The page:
With Black Restaurant Week being followed up with another week of events closing the summer, food enthusiasts out and about likely saw a familiar cart and face around Madison as Chef Thony “The Mango Man” Clarke brought his Latin-Caribbean flavors around town with Cafe Costa Rica.
Cafe Costa Rica has been an established name in Madison for almost two decades. Starting first as a food cart a few years after Clarke immigrated to the US in 1998, Cafe Costa Rica soon developed into a restaurant. When it came to selling food, Clarke already had experience from his time in his home country, and knew what he was in the business for.
“In Costa Rica, if I wanted to do music, I needed to be independent,” Clarke told Madison365. “To be independent, I needed to do something that I could let go anytime to be able to do music. I put the business together with my mom. Selling the Jamaican patties and breads and stuff like that. I did that day in and day out walking all over the city and suburbs. I did that for a lot of years, and because of that I was able to buy my mom a house.”
Being the seventh of 11 children gave Clarke a lasting perspective on how to maintain and survive through struggle. Although there were times when resources and opportunity were very scarce, the value of both hard work and love for food were passed on from his mother.
Clarke grew the business into a brick-and-mortar restaurant because it was the logical next step, but it didn’t quite feel right. For Clarke, food and food service has always been more about providing and creating joy than expanding exponentially.
“I found at a certain point in 2014 I looked at myself and I said, ‘What are you doing man? Are you happy? Are you having fun with this? Is this what you really wanted to do,’” questioned Clarke. “Together with my wife, we decided nope, this is not what I want to do. I like cooking, I like feeding people and making them happy, but there’s a lot more to the thing.”
Clarke eventually shut down the restaurants to return to the food cart and launched Mango Man Cooks, where he focuses on sauces and catering as well.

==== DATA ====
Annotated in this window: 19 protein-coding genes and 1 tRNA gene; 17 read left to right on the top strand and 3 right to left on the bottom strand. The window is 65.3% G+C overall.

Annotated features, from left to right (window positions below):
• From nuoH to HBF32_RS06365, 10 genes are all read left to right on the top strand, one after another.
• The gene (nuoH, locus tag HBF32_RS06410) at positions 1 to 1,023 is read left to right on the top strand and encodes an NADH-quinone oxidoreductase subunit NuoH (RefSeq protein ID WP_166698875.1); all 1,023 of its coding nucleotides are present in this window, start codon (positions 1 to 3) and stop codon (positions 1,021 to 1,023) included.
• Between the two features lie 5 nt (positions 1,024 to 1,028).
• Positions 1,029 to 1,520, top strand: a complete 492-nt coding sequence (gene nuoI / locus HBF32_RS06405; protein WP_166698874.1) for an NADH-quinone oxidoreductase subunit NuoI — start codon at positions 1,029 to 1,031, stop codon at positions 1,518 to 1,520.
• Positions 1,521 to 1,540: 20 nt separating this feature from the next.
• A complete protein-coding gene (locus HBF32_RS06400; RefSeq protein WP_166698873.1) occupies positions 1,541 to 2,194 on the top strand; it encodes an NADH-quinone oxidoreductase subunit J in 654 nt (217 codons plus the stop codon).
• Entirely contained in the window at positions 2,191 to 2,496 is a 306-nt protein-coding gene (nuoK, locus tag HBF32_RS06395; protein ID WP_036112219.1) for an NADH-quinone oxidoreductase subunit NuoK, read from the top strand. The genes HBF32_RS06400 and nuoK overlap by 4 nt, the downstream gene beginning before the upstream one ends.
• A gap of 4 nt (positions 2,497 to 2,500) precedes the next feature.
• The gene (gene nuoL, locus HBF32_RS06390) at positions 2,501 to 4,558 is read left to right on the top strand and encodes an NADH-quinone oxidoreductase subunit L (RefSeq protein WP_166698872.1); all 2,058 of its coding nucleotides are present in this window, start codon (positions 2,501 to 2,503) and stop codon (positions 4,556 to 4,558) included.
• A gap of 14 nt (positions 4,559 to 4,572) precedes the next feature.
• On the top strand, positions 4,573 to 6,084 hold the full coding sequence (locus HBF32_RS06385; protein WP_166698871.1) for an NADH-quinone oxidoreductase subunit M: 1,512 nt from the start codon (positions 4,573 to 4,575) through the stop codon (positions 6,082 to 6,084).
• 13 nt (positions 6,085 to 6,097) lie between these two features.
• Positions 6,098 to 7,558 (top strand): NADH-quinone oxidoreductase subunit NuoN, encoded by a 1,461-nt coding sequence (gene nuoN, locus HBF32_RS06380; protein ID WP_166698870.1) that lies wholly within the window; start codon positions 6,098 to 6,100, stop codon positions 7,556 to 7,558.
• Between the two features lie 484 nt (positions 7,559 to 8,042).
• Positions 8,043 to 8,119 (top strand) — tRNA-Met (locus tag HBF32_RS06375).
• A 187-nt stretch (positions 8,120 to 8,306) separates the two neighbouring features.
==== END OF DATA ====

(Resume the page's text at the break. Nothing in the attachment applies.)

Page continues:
Wanting to both be successful while maintaining his ambition and intimacy with the process led to Clarke seeking success outside definitions of money and fame.
“When I shut down the restaurants, I was thinking, ‘Dude/, you went through all this stuff, and you have a history here. You’re supposed to share this stuff the real way,’” Clarke explained. “Not the way of being super famous, being able to relate to my people even though I’m in a different country. We are Black and we are everywhere. I want to be able to pass on real skills, and how things are done.”
As a Black restaurant owner and known community member in Madison, Clarke stressed the importance of leading by example. This is especially true for young people who Clarke says need older people and mentors in their life to teach them and enable them to manifest their goals and ambitions as individuals.
Serving as an inspiration was not always in Clarke’s plans, but the love the community has for him is evident, particularly in how many responded to a car accident that nearly took his life last year. Support from the Madison community and taking some time to adjust has been vital, and Clarke is still dealing with some lingering aches and pains from the incident. But waiting idly to recover is something outside of the imagination for the energetic Mango Man.
“I’m still doing my (physical therapy) sessions,” Clarke assured. “My lower back and my right shoulders are messed up, and my neck is freaking out, but that’s not gonna stop me from doing what I need to do. My lawyer told me, ‘You need to take it easy.’ I’m like, what is that? I got a job to do. It hurts, but I have to do it. I’m going to the (physical therapy) session, so you can prove that I’m doing what I need to do, but I still need to provide.”
Provide Clarke certainly has, with his active schedule getting out to events around the Madison area, and around the state. His goal to spread his flavors to anyone open to try has put his focus on expanding his Mango Man Sauces line which can be found at multiple locations around town.
The sauces, as well as his cooking, can all be traced back to Clarke’s mother, and those authentic Jamaican-Costa Rican roots are what he hopes shine the most through the tastes he provides.
“I base everything that I do on my mother. People ask me all the time, ‘How do you come up with this stuff?’ I didn’t, I’m honest,” he said. “That’s what she taught me. Her mother and her mother’s mother taught her, so I just happened to be the one in my family who paid attention. Paid attention not to the overall thing, but to the details. The details are where the flavors are. It’s about the little things. What I’m trying to give people is a little bit of my culture, a little bit of what I went through. Therefore, a little bit of my mom, which is pure love.”
To learn more about Chef Thony “Mango Man” Clarke and Cafe Costa Rica, as well as find where to purchase sauces and food, visit the Cafe Costa Rica website here.